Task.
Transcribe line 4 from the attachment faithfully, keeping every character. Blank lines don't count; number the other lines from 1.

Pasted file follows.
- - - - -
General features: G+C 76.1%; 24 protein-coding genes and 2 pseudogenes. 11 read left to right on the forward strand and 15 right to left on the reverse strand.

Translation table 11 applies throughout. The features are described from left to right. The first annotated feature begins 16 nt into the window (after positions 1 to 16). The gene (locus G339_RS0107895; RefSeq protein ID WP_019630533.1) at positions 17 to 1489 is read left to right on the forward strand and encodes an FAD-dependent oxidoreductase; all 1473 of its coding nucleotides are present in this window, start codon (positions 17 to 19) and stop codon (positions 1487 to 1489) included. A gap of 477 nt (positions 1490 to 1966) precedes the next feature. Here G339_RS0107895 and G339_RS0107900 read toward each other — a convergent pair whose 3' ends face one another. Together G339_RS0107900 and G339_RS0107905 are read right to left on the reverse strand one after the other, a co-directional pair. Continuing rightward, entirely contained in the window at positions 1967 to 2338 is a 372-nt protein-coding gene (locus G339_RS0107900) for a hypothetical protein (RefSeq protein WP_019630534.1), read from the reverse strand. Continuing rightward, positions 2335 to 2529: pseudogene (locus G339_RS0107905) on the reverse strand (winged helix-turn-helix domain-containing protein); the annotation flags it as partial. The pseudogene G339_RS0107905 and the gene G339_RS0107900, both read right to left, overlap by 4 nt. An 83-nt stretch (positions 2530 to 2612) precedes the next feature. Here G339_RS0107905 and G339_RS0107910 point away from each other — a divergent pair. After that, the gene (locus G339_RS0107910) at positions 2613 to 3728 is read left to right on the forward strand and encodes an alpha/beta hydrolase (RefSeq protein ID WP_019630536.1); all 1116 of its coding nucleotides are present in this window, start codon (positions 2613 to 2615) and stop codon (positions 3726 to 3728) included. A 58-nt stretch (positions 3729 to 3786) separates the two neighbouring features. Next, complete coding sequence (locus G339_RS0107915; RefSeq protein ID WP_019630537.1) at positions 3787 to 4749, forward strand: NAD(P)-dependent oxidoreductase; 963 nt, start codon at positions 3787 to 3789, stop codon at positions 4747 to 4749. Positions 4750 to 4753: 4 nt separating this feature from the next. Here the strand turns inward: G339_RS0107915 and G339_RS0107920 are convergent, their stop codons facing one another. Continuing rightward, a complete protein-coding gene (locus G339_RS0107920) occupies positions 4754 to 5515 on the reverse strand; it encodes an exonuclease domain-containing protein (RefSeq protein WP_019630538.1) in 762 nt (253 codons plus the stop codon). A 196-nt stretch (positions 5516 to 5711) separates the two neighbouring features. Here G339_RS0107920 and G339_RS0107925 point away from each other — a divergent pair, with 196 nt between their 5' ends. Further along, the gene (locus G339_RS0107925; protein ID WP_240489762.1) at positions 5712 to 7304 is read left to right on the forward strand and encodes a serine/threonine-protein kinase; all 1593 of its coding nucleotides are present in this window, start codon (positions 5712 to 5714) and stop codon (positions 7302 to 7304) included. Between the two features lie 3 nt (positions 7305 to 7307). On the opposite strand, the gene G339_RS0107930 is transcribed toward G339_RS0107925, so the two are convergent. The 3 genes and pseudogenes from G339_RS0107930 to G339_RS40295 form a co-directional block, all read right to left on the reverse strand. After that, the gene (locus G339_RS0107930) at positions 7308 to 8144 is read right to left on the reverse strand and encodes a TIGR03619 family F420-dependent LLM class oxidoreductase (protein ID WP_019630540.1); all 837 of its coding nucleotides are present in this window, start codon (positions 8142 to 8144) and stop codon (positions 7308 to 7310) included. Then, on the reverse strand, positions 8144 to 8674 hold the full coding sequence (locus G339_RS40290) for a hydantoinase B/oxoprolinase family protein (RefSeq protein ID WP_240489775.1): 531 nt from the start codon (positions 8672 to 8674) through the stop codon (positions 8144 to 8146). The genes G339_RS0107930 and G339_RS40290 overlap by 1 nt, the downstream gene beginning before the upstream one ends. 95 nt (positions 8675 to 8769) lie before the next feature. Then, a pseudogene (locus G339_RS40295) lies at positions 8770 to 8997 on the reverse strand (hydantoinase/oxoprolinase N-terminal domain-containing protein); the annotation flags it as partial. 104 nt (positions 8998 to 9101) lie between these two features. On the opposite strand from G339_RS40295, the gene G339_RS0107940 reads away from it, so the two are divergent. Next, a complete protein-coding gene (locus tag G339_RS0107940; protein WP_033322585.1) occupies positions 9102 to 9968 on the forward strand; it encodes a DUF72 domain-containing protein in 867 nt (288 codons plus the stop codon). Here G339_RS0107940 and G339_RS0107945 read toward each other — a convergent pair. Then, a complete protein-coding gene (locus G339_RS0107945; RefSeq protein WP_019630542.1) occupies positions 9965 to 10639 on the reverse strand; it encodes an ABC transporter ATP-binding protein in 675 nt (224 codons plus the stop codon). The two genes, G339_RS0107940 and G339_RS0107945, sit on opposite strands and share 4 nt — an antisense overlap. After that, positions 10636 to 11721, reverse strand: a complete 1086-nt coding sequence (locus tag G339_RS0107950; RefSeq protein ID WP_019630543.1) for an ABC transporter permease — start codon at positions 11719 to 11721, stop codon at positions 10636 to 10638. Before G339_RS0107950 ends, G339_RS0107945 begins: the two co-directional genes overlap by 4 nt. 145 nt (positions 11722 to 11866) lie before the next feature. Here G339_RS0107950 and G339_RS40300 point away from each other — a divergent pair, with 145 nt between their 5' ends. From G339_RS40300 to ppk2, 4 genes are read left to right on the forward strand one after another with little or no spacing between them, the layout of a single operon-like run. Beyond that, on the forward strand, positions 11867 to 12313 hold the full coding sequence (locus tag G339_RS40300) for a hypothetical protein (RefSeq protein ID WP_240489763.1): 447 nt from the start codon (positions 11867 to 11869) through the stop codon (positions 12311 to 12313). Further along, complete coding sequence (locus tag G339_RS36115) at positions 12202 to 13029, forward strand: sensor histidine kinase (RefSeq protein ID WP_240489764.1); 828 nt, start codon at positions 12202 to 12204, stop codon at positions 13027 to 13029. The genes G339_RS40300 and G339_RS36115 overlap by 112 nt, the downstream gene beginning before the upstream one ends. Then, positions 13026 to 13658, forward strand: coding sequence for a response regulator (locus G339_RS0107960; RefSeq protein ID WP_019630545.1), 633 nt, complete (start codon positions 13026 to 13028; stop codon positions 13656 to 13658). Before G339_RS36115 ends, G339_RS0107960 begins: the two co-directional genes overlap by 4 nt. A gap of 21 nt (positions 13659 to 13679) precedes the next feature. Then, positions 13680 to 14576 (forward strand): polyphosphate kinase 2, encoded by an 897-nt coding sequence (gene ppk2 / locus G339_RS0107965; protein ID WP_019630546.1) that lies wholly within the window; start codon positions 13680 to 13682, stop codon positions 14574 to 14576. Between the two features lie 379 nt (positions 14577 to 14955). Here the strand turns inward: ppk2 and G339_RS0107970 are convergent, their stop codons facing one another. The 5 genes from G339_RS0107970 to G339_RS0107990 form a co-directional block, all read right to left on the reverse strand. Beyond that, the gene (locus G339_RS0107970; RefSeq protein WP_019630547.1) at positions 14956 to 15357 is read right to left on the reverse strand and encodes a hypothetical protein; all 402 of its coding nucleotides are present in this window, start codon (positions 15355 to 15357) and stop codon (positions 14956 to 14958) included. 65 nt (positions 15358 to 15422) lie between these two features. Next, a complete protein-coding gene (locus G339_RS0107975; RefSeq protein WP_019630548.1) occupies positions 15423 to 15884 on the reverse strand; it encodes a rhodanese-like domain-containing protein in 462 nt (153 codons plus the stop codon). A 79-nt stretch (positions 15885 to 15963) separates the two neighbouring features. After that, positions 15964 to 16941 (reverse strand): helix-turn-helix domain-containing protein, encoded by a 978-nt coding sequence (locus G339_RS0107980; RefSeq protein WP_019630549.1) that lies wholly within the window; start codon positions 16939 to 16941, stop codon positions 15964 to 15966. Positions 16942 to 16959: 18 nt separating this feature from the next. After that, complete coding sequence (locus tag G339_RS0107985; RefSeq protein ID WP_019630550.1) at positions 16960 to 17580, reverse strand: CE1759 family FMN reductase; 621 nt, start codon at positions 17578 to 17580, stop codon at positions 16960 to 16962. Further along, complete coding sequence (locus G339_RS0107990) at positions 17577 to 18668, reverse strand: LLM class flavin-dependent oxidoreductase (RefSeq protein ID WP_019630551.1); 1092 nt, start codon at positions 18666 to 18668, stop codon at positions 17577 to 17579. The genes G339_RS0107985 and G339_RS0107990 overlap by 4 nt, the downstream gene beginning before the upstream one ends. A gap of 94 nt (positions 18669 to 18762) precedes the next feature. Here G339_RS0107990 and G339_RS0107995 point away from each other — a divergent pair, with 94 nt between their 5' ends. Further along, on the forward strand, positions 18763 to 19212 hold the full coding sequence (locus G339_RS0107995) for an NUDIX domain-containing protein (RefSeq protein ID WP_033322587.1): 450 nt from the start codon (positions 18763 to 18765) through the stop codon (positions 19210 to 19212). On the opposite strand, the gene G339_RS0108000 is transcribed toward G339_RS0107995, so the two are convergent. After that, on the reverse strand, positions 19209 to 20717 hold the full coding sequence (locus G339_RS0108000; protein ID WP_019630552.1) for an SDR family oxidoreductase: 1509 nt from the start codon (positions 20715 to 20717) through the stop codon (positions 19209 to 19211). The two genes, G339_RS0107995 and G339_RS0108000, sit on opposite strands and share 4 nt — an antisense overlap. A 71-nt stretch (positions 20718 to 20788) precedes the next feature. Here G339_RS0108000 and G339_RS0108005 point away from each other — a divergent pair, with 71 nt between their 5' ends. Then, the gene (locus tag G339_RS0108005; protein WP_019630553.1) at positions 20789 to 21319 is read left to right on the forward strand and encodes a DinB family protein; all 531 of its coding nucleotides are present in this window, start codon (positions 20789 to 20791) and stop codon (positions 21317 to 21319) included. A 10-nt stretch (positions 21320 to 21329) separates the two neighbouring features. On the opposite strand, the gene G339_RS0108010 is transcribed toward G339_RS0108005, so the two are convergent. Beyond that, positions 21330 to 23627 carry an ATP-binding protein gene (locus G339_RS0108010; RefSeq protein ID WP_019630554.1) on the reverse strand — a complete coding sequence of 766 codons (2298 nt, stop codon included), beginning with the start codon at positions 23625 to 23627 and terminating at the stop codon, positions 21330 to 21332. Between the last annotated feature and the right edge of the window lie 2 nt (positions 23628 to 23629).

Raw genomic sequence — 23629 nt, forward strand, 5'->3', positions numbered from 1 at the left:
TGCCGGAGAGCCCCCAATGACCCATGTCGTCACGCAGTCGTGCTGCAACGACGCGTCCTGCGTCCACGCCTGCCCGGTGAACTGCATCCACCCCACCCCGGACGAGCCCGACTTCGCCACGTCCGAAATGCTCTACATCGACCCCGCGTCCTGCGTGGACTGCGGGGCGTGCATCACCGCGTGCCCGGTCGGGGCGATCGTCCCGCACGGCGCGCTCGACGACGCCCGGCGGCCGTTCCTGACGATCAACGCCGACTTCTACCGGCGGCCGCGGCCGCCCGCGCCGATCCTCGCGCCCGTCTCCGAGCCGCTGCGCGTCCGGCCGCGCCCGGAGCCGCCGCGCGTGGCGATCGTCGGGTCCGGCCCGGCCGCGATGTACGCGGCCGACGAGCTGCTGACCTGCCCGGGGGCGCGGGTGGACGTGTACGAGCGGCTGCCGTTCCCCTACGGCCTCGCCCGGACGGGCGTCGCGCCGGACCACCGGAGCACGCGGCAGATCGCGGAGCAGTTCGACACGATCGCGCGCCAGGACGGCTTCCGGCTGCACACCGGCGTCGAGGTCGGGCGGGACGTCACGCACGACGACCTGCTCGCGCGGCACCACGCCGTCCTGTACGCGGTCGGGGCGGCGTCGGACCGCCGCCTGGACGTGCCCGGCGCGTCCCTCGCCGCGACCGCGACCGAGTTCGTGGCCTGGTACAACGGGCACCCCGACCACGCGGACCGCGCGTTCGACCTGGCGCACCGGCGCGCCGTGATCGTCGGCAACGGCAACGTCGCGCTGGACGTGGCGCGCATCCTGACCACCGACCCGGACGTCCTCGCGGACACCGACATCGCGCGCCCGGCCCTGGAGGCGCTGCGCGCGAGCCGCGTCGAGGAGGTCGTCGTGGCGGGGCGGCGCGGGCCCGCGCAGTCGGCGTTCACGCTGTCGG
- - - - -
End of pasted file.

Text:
TGCCGGAGAGCCCCCAATGACCCATGTCGTCACGCAGTCGTGCTGCAACGACGCGTCCTGCGTCCACGCCTGCCCGGTGAACTGCATCCACCCCACCCCGGACGAGCCCGACTTCGCCACGTCCGAAATGCTCTACATCGACCCCGCGTCCTGCGTGGACTGCGGGGCGTGCATCACCGCGTGCCCGGTCGGGGCGATCGTCCCGCACGGCGCGCTCGACGACGCCCGGCGGCCGTTCCTGACGATCAACGCCGACTTCTACCGGCGGCCGCGGCCGCCCGCGCCGATCCTCGCGCCCGTCTCCGAGCCGCTGCGCGTCCGGCCGCGCCCGGAGCCGCCGCGCGTGGCGATCGTCGGGTCCGGCCCGGCCGCGATGTACGCGGCCGACGAGCTGCTGACCTGCCCGGGGGCGCGGGTGGACGTGTACGAGCGGCTGCCGTTCCCCTACGGCCTCGCCCGGACGGGCGTCGCGCCGGACCACCGGAGCACGCGGCAGATCGCGGAGCAGTTCGACACGATCGCGCGCCAGGACGGCTTCCGGCTGCACACCGGCGTCGAGGTCGGGCGGGACGTCACGCACGACGACCTGCTCGCGCGGCACCACGCCGTCCTGTACGCGGTCGGGGCGGCGTCGGACCGCCGCCTGGACGTGCCCGGCGCGTCCCTCGCCGCGACCGCGACCGAGTTCGTGGCCTGGTACAACGGGCACCCCGACCACGCGGACCGCGCGTTCGACCTGGCGCACCGGCGCGCCGTGATCGTCGGCAACGGCAACGTCGCGCTGGACGTGGCGCGCATCCTGACCACCGACCCGGACGTCCTCGCGGACACCGACATCGCGCGCCCGGCCCTGGAGGCGCTGCGCGCGAGCCGCGTCGAGGAGGTCGTCGTGGCGGGGCGGCGCGGGCCCGCGCAGTCGGCGTTCACGCTGTCGG